Christianity and the discourse of morality : a tracing of Christianity’s “Morality” discourse, 1980-2013
Goh, Jessica Si Jia
Date of Issue2016-03-21
College of Humanities, Arts, and Social Sciences
Why the preoccupation with public morality amongst the dominant forms of Christianity in contemporary times? Christianity’s engagement with the concept of morality has often been taken at face value, with the assumption being that morality is the Church’s business, so that few question the grounds for Christianity’s push into public morality. Of those who do question them, often it is readily accepted that the recent preoccupation with public morality is, by and large, a result of cultural import. However, is there a way to study the phenomenon without discounting the agency of the actors, Christian and state? Perhaps there is, by undertaking a historical study of the current discourses. Using public records of the Morality discourses from 2003, this paper explicates and contextualises the language and development of these debates over time, set against a context of a Christianity grappling with the new, modern Singapore. It is argued that within these debates, Christianity has managed to redefine the meaning of “morality”, so that others may be excluded from the discourse.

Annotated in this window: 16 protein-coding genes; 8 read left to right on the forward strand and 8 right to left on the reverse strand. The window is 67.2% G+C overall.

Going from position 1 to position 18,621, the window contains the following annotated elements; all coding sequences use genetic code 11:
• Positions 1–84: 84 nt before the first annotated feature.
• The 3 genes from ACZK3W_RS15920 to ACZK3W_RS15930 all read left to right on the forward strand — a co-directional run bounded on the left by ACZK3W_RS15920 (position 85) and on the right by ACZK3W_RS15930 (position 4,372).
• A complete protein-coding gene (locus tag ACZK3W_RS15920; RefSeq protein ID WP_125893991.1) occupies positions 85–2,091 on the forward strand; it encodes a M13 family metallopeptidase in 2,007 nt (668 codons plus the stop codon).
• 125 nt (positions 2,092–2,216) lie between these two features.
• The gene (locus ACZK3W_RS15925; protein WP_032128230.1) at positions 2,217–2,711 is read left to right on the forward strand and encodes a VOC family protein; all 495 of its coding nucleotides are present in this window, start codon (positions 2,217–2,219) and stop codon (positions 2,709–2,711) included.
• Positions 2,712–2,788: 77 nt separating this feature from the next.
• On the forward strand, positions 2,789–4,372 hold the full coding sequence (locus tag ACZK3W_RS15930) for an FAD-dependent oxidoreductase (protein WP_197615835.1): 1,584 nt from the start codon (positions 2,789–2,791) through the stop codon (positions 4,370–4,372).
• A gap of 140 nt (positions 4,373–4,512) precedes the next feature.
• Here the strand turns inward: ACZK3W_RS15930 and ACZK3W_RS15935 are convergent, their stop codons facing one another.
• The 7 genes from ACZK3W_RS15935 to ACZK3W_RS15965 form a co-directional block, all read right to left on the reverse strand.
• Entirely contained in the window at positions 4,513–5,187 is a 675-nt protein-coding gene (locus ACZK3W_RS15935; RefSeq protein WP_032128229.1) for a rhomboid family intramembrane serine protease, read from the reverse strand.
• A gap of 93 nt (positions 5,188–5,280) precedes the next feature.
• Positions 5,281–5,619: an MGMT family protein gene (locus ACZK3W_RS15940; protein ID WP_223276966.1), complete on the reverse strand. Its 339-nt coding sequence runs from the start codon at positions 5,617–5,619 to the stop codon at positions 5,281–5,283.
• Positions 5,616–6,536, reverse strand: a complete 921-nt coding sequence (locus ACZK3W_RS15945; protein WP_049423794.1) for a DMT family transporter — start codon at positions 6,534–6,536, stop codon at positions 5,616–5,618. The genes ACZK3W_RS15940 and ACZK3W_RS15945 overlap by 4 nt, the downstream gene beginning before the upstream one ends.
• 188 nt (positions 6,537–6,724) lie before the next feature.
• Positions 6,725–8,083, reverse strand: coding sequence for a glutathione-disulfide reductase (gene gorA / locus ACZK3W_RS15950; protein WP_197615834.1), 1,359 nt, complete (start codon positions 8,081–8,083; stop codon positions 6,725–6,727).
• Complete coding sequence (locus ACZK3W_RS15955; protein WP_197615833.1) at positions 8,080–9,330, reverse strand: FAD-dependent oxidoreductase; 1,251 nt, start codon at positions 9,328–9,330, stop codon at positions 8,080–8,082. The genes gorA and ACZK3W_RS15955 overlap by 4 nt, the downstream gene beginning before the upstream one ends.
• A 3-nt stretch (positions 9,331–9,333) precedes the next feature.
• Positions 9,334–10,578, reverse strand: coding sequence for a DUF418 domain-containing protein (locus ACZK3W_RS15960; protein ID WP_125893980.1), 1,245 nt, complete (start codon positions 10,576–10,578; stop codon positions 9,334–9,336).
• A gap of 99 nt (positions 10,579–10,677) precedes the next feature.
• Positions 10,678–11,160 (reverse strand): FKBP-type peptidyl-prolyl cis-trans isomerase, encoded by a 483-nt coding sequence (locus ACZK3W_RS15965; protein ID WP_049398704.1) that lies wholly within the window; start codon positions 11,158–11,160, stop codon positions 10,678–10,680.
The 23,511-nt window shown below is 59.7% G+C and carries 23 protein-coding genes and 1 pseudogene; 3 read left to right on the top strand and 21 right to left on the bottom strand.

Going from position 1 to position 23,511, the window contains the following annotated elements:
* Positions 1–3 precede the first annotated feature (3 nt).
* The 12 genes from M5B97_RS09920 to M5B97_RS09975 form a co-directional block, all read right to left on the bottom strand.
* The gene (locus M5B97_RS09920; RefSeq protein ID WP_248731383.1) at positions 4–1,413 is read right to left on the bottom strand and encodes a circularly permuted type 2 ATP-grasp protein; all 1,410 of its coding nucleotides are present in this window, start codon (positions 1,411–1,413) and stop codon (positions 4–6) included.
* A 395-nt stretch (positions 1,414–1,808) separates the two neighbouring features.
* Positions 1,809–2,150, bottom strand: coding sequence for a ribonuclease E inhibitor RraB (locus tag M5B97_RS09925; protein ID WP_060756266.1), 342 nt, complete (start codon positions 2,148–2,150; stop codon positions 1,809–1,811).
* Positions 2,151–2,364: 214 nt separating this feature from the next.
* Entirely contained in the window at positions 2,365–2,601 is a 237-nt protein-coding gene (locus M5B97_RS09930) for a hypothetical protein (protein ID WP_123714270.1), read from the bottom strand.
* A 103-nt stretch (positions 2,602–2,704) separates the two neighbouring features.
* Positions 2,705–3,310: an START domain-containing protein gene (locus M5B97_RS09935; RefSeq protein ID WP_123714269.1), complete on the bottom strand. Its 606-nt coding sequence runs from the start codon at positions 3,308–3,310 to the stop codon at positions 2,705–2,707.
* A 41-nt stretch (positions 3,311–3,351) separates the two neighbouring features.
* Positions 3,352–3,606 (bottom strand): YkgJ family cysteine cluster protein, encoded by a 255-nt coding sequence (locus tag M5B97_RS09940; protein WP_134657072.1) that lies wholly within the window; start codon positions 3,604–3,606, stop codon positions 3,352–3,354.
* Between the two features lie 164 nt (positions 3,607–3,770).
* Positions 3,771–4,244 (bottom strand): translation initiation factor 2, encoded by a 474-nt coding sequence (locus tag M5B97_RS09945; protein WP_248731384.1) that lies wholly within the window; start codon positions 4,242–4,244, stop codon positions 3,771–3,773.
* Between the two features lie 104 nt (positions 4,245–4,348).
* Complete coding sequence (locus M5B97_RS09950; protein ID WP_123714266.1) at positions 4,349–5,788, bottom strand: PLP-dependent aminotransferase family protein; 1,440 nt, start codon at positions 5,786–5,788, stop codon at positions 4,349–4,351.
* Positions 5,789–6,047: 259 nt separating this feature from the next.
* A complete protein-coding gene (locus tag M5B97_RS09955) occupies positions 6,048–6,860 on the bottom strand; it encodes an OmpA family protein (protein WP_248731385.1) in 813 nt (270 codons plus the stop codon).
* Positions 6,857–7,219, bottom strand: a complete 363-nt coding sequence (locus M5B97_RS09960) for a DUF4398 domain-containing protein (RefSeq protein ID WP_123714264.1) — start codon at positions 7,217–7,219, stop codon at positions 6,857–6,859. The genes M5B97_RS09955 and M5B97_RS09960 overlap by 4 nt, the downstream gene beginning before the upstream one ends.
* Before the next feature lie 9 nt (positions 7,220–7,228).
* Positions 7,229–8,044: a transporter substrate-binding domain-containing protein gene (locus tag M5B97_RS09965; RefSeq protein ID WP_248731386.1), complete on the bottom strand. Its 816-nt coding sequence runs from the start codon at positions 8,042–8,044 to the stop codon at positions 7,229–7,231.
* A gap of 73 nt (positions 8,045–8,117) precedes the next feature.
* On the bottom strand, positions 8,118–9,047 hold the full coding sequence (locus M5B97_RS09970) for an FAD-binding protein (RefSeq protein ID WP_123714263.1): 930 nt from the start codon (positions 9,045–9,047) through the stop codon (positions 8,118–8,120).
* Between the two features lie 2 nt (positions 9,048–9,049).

Final Year Project (FYP)
Nanyang Technological University